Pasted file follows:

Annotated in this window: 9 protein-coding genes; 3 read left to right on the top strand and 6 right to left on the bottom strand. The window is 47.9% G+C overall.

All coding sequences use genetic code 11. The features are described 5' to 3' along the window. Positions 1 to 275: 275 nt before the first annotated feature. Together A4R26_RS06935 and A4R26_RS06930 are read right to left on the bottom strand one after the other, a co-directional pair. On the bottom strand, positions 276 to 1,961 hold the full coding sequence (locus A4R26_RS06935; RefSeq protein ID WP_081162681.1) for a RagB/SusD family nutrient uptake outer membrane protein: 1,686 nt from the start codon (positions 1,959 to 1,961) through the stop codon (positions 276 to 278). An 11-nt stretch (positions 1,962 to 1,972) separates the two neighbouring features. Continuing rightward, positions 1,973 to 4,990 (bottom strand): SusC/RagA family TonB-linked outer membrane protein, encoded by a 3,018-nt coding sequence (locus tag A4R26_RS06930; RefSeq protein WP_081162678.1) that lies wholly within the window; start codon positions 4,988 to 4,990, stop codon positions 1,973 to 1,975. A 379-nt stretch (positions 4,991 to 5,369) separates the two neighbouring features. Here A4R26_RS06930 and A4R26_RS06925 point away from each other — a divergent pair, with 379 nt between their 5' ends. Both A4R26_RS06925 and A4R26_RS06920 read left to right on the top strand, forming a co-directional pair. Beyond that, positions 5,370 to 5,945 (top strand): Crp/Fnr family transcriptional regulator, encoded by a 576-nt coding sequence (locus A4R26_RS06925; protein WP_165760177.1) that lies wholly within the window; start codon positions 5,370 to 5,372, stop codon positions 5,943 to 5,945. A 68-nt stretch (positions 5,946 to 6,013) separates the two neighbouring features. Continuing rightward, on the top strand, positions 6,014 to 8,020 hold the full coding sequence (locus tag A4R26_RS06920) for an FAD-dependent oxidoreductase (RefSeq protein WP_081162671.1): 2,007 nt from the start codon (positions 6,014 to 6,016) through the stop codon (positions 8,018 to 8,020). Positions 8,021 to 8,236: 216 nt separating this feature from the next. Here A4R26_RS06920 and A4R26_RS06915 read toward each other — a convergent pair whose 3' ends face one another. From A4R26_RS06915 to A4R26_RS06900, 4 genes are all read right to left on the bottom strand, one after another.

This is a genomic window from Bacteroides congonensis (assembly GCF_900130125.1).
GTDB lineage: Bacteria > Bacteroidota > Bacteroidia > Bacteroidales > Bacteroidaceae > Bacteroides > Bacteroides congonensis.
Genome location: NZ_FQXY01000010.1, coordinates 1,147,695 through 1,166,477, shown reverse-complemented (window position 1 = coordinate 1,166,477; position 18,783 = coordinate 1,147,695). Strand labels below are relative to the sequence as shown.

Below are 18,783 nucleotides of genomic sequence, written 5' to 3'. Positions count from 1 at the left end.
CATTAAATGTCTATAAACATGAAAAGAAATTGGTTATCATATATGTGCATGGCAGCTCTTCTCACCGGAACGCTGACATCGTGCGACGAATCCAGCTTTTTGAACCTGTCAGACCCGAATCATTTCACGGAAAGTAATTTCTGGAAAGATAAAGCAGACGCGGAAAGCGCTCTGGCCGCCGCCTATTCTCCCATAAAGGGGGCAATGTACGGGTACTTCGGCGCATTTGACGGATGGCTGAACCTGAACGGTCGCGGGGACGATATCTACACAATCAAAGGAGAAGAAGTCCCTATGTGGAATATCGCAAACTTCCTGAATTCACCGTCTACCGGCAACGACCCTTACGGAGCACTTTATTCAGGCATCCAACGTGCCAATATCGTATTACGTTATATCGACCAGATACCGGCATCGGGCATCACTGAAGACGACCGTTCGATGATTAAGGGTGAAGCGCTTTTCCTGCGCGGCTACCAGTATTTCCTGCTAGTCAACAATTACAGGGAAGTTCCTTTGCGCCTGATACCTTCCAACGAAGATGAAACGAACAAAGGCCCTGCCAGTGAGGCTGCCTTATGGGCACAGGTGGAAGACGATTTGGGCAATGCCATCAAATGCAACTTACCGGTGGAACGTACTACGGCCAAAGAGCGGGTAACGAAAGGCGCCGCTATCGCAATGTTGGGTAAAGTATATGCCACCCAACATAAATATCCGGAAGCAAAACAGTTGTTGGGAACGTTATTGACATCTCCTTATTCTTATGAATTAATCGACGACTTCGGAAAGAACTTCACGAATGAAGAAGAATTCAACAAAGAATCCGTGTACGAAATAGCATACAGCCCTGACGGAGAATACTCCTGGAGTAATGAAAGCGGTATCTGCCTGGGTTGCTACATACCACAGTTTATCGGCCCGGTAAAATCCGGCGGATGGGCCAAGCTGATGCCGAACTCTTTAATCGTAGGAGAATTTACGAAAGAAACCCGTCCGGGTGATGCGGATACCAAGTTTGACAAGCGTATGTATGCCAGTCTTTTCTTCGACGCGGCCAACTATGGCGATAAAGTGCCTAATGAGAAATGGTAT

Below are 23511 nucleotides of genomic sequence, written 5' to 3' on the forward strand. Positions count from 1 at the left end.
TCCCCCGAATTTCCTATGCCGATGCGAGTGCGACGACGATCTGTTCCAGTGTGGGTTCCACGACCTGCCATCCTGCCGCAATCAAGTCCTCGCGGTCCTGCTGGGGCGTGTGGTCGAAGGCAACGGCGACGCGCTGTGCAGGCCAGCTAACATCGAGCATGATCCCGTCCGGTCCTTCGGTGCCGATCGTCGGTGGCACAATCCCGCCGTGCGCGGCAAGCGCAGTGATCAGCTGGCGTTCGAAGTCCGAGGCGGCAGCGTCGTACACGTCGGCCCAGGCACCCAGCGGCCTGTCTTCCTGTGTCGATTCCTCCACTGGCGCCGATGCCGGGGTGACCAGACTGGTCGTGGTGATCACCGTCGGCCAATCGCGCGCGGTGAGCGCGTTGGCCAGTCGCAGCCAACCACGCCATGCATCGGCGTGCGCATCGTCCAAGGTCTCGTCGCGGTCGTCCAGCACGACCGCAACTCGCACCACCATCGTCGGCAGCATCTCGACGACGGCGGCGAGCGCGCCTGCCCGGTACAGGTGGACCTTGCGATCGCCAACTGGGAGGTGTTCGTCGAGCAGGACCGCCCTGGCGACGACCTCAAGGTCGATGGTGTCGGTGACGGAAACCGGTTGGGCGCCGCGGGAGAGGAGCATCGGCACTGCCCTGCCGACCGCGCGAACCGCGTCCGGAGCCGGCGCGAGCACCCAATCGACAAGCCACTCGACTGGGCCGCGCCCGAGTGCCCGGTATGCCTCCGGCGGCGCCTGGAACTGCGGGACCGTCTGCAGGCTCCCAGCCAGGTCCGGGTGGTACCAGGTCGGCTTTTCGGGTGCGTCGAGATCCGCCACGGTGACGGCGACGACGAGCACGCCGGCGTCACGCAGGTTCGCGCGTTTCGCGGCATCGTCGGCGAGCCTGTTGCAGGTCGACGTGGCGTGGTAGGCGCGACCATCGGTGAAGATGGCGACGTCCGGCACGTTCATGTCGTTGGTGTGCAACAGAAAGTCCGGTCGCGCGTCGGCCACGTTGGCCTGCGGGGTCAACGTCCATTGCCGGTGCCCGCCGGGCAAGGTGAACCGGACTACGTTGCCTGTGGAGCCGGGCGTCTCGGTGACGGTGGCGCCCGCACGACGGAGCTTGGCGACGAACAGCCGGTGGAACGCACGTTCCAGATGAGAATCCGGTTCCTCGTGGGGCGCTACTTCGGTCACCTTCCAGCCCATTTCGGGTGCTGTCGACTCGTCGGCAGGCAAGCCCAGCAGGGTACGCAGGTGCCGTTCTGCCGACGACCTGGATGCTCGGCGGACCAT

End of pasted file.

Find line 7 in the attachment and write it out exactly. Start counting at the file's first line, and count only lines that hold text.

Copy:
CATTAAATGTCTATAAACATGAAAAGAAATTGGTTATCATATATGTGCATGGCAGCTCTTCTCACCGGAACGCTGACATCGTGCGACGAATCCAGCTTTTTGAACCTGTCAGACCCGAATCATTTCACGGAAAGTAATTTCTGGAAAGATAAAGCAGACGCGGAAAGCGCTCTGGCCGCCGCCTATTCTCCCATAAAGGGGGCAATGTACGGGTACTTCGGCGCATTTGACGGATGGCTGAACCTGAACGGTCGCGGGGACGATATCTACACAATCAAAGGAGAAGAAGTCCCTATGTGGAATATCGCAAACTTCCTGAATTCACCGTCTACCGGCAACGACCCTTACGGAGCACTTTATTCAGGCATCCAACGTGCCAATATCGTATTACGTTATATCGACCAGATACCGGCATCGGGCATCACTGAAGACGACCGTTCGATGATTAAGGGTGAAGCGCTTTTCCTGCGCGGCTACCAGTATTTCCTGCTAGTCAACAATTACAGGGAAGTTCCTTTGCGCCTGATACCTTCCAACGAAGATGAAACGAACAAAGGCCCTGCCAGTGAGGCTGCCTTATGGGCACAGGTGGAAGACGATTTGGGCAATGCCATCAAATGCAACTTACCGGTGGAACGTACTACGGCCAAAGAGCGGGTAACGAAAGGCGCCGCTATCGCAATGTTGGGTAAAGTATATGCCACCCAACATAAATATCCGGAAGCAAAACAGTTGTTGGGAACGTTATTGACATCTCCTTATTCTTATGAATTAATCGACGACTTCGGAAAGAACTTCACGAATGAAGAAGAATTCAACAAAGAATCCGTGTACGAAATAGCATACAGCCCTGACGGAGAATACTCCTGGAGTAATGAAAGCGGTATCTGCCTGGGTTGCTACATACCACAGTTTATCGGCCCGGTAAAATCCGGCGGATGGGCCAAGCTGATGCCGAACTCTTTAATCGTAGGAGAATTTACGAAAGAAACCCGTCCGGGTGATGCGGATACCAAGTTTGACAAGCGTATGTATGCCAGTCTTTTCTTCGACGCGGCCAACTATGGCGATAAAGTGCCTAATGAGAAATGGTAT